As I See It – Internment Camps As Precedent

As I See It – Internment Camps As Precedent

Photo of Frances Kakugawa

Frances H. Kakugawa
Special to The Hawai‘i Herald

A Caucasian woman approached me in Sacramento. “You’re a writer,” she said. “You need to respond to this article in today’s Sacramento Bee. Tell the Sansei and Yonsei to stand up and question this. They are the only remaining voices.” I promised her I would.

She was referring to Carl Higbie, the former Navy SEAL and spokesman for the pro-Trump Great America political action committee, who said the mass internment of Japanese Americans during World War II was a “precedent” for the then-president-elect’s plans to create a registry for immigrants from Muslim countries. “We’ve done it with Iran back a while ago; we did it during World War II with the Japanese,” he is quoted as having said. (Sacramento Bee, Nov. 18, 2016)

I think of a woman in Pähoa on Hawai‘i island, who never told her children about having been interned. “I didn’t want my children to know how their country shamed us so much.  I wanted them to be proud of their country and to become very good citizens,” she confided to me.

A friend and her family here in Sacramento never spoke about their time in camp. They do not want to relive the indignities and humiliation they experienced, the homes and farms that were confiscated by neighbors and strangers and their parents’ struggle to restart their lives after the camp ordeals were over.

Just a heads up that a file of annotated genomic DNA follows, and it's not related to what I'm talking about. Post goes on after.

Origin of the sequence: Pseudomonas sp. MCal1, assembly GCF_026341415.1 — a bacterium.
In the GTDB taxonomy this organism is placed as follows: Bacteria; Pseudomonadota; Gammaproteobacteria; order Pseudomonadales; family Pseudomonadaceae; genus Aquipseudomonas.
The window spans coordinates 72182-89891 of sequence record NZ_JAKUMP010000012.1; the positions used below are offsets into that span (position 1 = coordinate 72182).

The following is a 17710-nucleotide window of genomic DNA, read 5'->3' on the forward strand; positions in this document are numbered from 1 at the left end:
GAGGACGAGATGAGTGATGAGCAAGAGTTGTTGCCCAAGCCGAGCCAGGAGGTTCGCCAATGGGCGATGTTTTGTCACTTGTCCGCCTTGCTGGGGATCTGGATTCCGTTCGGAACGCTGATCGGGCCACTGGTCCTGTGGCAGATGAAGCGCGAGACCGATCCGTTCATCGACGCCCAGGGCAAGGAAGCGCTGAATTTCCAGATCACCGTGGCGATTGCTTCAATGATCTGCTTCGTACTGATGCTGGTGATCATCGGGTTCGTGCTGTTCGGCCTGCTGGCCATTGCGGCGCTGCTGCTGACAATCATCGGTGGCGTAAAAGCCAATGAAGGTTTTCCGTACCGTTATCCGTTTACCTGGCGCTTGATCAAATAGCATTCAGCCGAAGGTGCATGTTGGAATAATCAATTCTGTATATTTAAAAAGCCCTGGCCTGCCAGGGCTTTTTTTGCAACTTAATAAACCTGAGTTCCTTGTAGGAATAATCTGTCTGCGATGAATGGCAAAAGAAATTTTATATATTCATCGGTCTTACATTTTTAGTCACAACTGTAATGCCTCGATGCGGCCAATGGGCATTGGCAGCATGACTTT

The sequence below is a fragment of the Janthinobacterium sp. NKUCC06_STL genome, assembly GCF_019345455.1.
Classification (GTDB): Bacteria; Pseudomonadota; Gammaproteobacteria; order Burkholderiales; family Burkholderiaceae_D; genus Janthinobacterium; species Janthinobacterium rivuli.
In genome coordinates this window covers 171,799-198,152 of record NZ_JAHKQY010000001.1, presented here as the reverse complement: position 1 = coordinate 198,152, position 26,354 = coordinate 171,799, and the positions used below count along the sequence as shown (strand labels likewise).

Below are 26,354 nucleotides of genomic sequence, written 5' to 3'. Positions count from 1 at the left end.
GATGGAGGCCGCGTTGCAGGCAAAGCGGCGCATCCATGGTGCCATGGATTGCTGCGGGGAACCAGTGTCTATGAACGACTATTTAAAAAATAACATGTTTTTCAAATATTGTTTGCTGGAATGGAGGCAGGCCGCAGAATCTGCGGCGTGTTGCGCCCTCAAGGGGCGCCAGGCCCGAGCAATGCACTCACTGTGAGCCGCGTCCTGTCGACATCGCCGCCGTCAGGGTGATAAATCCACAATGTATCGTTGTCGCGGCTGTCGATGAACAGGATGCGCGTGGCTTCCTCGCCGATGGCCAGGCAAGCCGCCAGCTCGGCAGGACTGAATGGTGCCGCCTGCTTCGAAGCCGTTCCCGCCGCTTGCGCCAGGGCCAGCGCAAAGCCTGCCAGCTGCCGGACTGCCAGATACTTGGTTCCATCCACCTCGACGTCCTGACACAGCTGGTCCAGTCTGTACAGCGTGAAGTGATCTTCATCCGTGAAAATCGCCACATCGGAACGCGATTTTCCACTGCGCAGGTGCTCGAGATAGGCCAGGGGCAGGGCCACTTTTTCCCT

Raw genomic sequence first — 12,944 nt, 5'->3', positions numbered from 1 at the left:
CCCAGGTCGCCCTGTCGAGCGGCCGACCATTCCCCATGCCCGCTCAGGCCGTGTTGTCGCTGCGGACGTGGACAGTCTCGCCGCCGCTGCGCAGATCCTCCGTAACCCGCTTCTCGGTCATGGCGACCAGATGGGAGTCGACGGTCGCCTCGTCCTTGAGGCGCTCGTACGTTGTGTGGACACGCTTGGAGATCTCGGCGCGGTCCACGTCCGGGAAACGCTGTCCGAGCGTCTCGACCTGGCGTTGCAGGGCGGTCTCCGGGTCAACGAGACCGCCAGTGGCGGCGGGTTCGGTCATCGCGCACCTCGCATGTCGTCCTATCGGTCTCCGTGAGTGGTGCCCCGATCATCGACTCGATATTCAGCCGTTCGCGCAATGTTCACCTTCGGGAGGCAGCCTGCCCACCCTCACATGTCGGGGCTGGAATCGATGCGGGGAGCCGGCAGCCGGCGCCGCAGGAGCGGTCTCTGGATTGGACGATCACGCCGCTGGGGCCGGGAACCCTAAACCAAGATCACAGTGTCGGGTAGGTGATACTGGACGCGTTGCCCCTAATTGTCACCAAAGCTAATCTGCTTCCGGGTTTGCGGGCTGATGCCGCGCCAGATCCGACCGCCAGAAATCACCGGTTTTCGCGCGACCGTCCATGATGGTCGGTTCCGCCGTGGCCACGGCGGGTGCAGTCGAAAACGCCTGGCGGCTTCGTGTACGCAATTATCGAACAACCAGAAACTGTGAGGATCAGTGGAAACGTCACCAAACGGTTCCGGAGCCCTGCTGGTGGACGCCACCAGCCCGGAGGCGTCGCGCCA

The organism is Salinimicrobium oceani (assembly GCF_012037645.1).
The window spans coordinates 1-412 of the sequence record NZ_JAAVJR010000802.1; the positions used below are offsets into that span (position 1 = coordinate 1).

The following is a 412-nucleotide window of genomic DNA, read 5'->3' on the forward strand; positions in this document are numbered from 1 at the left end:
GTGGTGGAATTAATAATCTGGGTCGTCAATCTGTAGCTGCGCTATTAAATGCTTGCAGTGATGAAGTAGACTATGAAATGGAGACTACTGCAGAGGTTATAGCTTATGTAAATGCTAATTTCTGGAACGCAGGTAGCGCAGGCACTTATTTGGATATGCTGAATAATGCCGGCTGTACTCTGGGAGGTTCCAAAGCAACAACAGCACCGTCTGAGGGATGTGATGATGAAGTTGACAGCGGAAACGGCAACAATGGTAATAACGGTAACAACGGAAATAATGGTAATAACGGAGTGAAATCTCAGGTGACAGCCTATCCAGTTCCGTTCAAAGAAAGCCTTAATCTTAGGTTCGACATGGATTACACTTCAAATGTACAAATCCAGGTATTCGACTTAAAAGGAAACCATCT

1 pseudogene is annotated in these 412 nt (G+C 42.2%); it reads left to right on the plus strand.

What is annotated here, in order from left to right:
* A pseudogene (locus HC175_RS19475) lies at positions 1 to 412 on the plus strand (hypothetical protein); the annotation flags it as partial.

If only this silencing of past inhumane experiences, authorized and imposed by the United States, had resulted in what Japanese Americans had sought: dignity, respect and full acceptance of Japanese Americans as American as any other citizen. If only our country had learned to never again use fear and ignorance to dehumanize fellow human beings.

But this is not happening, not even after the government in 1988 officially recognized that a horrific injustice had been perpetrated and apologized to those who suffered with the Civil Liberties Act of 1988. This law won congressional approval only after a decade-long campaign by the Japanese American community.

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Frances H. Kakugawa is a writer and poet. She also pens a monthly caregiving column for the Herald called “Dear Frances.”

Frances Kakugawa was her mother’s primary caregiver during her five-year journey with Alzheimer’s disease. A native of Kapoho on the Big Island of Hawai‘i, she now lives in Sacramento, Calif. Frances has melded her professional training as a writer and teacher and her personal experiences as her mother’s caregiver to write several books on caring for people with memory-related illnesses, including one for children. Frances is a highly sought-after speaker, both in Hawai‘i and on the Mainland, sharing strategies for caregiving, as well as coping with caregiving.


  1. The rest of the story: 1. H.Res.143 — 115th Congress (2017-2018) Recognizing the significance of the 75th anniversary of the signing of Executive Order 9066 by President Franklin D. Roosevelt and supporting the goals of the Japanese American, German American, and Italian American communities in recognizing a National Day of Remembrance to increase public awareness of the events surrounding the restriction, exclusion, and incarceration of individuals and families during World War II. Sponsor: Rep. Takano, Mark [D-CA-41] (Introduced 02/16/2017) Cosponsors: (23). Furthermore, German Americans and Italian Americans in Hawaii were also interned.

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